• The entry should be able to stand on its own without any additional comments. Students should be prepared to answer questions judges may have for clarification.
• Required written materials. Students should provide a description of how the entry was researched and created and how it relates to the FFNHA theme(s) for each entry. This paper should be a page in length. An annotated bibliography is required. The bibliography should indicate whether sources were primary or secondary. The style for citations or bibliographic references should be consistent throughout all written materials.
• All entries may be documented by FFNHA and shared on their website or in any other media. Student entrants and their parents (if student is a minor) will be asked to sign a standard publicity waiver that allows FFNHA to use the students’ name, image, likeness, photograph, audio and/or video recordings, submitted work without compensation.
Guidelines for Entry Type
Papers can be fictional or non fictional. Essays, fictional diaries, fictional short stories, and poems are all examples that would fall into this entry type. Papers should be between 1,500 and 2,500 words long. This word limit does not apply to footnotes, endnotes, illustration captions, bibliography, or other supplemental material. All supplemental material must be directly related to the text. Supplemental material could include photographs, maps, charts, and graphs. Students should cite their sources in footnotes, endnotes, or internal documentation. Papers should be typed or computer printed on letter sized paper with 1-inch margins. Pages should be numbered with double-spaced 10-12 point text.
Exhibits should be no larger than 40 inches wide, 30 inches deep, and 6 feet high. Rotating exhibits must be no more than 30 inches in diameter. Any recordings or other media should not last more than 3 minutes and the devices they run on should fit within the size of the exhibit. All images or primary documents should have a brief citation. Performances should be no longer than 10 minutes. Performances must be of original scripts, written, produced, and performed by the entrants. Multi-media displays are permitted but must be run by the entrants. Costumes are permissible and should be designed or chosen by the students.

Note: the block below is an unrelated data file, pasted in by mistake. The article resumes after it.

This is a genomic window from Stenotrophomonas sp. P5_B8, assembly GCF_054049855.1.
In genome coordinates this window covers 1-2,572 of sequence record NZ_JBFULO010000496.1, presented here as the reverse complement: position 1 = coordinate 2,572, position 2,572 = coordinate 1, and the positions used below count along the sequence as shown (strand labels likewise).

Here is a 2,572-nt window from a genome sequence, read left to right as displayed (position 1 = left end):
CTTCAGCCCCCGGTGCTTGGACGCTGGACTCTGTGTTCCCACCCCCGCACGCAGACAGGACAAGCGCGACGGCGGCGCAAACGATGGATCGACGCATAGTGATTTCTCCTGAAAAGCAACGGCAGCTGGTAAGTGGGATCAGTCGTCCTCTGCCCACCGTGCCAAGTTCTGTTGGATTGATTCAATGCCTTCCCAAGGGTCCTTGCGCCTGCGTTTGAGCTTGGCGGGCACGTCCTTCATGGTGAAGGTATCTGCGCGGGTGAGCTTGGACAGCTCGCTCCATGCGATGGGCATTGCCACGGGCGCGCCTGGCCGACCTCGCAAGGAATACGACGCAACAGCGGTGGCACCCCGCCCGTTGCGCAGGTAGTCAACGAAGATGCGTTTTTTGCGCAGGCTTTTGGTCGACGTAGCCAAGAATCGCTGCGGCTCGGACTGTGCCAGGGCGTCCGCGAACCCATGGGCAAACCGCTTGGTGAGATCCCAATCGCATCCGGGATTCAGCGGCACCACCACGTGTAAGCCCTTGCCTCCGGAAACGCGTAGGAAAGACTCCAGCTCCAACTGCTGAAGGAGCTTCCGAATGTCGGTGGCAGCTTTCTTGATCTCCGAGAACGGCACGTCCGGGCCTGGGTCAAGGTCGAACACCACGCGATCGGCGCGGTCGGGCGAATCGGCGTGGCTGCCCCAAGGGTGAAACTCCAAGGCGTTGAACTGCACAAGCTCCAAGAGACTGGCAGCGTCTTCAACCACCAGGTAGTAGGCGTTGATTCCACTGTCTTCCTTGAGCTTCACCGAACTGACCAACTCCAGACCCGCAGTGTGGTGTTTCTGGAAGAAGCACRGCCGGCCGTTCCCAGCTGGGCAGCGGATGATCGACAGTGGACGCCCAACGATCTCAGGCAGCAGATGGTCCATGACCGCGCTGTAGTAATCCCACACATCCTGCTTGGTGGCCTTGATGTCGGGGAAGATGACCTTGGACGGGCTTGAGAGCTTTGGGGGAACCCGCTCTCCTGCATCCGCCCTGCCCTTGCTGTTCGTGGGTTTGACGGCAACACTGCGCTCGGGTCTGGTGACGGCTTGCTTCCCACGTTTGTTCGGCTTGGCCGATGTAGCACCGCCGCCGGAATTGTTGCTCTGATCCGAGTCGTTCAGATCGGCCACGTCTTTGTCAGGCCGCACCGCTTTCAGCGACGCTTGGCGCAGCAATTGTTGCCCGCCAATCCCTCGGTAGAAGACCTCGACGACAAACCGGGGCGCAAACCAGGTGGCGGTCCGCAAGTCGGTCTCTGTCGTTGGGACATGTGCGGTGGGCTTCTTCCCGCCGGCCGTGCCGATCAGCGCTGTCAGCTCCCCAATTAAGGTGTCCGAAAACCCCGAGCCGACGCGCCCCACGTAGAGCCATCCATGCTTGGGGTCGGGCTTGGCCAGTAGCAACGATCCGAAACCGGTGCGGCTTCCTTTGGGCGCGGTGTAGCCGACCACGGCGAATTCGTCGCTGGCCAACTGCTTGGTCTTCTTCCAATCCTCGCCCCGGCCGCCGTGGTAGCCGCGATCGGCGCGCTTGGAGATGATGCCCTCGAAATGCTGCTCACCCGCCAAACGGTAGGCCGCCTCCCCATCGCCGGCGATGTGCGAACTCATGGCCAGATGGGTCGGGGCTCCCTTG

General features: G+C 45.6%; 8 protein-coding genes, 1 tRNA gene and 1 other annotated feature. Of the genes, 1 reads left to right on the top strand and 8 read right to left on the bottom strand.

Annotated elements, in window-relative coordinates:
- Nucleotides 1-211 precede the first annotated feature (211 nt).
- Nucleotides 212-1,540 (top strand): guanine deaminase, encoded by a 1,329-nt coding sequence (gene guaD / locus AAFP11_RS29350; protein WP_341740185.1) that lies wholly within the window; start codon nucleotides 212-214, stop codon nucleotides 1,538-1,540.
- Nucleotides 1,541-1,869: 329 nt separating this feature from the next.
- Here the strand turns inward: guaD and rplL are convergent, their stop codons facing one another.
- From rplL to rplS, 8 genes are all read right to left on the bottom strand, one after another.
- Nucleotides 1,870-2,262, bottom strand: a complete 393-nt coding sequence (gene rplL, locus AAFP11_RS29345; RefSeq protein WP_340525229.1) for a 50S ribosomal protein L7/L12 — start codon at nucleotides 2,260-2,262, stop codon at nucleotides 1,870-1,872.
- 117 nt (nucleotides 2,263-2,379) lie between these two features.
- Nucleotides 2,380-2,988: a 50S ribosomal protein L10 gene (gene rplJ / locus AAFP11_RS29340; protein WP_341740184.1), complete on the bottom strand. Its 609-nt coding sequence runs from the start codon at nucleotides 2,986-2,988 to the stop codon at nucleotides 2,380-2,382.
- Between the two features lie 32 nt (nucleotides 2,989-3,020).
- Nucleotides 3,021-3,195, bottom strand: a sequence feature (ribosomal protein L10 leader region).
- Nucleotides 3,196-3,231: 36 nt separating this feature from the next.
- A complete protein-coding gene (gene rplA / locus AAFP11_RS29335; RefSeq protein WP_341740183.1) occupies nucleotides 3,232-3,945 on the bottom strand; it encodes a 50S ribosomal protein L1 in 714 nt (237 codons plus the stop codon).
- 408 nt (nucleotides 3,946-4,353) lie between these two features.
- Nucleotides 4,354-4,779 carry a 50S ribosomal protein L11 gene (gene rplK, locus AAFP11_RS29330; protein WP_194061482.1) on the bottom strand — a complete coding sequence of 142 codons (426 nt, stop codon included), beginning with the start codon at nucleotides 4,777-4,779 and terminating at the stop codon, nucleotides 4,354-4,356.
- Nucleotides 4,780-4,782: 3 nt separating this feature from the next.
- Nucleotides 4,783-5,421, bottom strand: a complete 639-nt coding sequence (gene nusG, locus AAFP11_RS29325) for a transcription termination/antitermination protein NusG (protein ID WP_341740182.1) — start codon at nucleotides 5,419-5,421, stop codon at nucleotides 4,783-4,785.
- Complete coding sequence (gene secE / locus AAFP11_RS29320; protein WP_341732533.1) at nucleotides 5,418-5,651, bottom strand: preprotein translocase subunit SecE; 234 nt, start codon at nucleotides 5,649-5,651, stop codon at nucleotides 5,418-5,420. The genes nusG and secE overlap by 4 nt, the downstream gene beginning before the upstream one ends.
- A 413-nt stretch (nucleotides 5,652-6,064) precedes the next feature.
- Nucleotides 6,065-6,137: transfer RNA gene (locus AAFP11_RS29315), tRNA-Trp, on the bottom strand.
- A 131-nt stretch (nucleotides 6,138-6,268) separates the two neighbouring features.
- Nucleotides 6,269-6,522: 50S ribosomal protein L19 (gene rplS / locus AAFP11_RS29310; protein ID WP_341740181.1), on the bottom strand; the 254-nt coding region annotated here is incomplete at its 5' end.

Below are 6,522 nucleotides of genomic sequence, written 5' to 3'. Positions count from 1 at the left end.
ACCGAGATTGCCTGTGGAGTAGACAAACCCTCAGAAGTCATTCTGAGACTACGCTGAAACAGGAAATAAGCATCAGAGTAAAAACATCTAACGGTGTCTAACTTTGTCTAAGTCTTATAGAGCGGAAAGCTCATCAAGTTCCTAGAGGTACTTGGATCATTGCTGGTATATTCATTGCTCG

Documentary Videos should be no longer than 10 minutes. Students should produce the entries as well as provide the narration, voice-over, and dramatization. Only the students listed as entrants may participate in production. Any professional photographs, film, slides, recorded music or other works not produced by the students must be given proper credit in the video and in the bibliography. All videos must have a brief list of credits for sources and other acknowledgements.
Graphic Novels should be no longer than 8 pages, including a cover or introductory panel. Graphic novels can convey either a strict interpretation of the historical event or a fictionalized account. Fictionalized accounts should be plausible and fit within the historical context. Page size should be no larger than 8.5 x 11 inches. All original artwork and text should be completed by the students. Historical images or primary documents may be incorporated into the graphic novel, but should have a brief citation. There is no word or panel limit, but students should ensure that words are large enough to be easily read.
Other Artistic Works (Performance: Song, Dance) should meet all requirements of the performance category. Performances must be original song or dance, written, choreographed, and performed by the entrants. Songs can include some pre-recorded tracks (accompaniment). Dance can use music not created by the entrant. Students should submit with their work a 250 word essay that relates their artistic performance to the historical event.
Other Artistic Works (Visual: Painting, Sculpture, Photograph) should meet all the requirements of the exhibit category. Students should submit with their work a 250 word essay that relates their visual art to the historical event.
To apply, email [email protected].
One of the guiding principles of Freedom’s Frontier is to “consider future generations in everything we do.” The stories of Freedom’s Frontier can spark children’s imaginations and inspire in them respect for multiple perspectives. Additionally, local history education helps students to understand and care for the place where they live.
Designed to help teachers in Missouri and Kansas meet curriculum standards, the field-trip guides below list FFNHA partner sites by Grade and Standard. Teachers from outside the heritage area can also use these stories to meet National Curriculum Standards for Social Studies.
More information about each site can be found on our app’s directory page.
Theme 1: Tools of Social Science Inquiry
Theme 2: Settlements
Theme 3: Expansion
Theme 4: Conflict and Crisis
Theme 1: Tools of Social Science Inquiry
Theme 2: World Geography and Cultures
Theme 1: Tools of Social Science Inquiry
Theme 2: Re-Emerging America
Theme 3: Emerging Globally
Theme 4: Great Depression and WWII
Theme 5: The American Stage
Theme 5: The Modern Era